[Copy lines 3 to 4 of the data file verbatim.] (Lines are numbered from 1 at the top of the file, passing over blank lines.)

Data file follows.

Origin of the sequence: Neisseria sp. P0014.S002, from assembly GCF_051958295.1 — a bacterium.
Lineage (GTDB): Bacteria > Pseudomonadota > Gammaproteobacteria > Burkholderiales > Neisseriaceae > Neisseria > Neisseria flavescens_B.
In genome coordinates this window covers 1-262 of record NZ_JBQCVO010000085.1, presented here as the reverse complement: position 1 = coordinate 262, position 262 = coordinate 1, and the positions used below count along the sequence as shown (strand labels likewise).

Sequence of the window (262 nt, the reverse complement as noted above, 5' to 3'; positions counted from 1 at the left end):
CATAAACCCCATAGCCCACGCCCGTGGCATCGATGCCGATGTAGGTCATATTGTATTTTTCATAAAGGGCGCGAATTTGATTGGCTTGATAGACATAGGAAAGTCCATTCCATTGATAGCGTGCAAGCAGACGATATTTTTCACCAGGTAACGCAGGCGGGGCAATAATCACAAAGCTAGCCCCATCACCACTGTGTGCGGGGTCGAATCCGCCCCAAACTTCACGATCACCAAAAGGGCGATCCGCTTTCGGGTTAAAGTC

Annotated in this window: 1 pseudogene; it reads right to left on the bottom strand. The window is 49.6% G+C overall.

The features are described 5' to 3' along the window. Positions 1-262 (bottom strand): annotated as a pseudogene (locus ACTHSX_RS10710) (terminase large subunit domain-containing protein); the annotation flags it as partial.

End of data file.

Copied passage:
In genome coordinates this window covers 1-262 of record NZ_JBQCVO010000085.1, presented here as the reverse complement: position 1 = coordinate 262, position 262 = coordinate 1, and the positions used below count along the sequence as shown (strand labels likewise).

Sequence of the window (262 nt, the reverse complement as noted above, 5' to 3'; positions counted from 1 at the left end):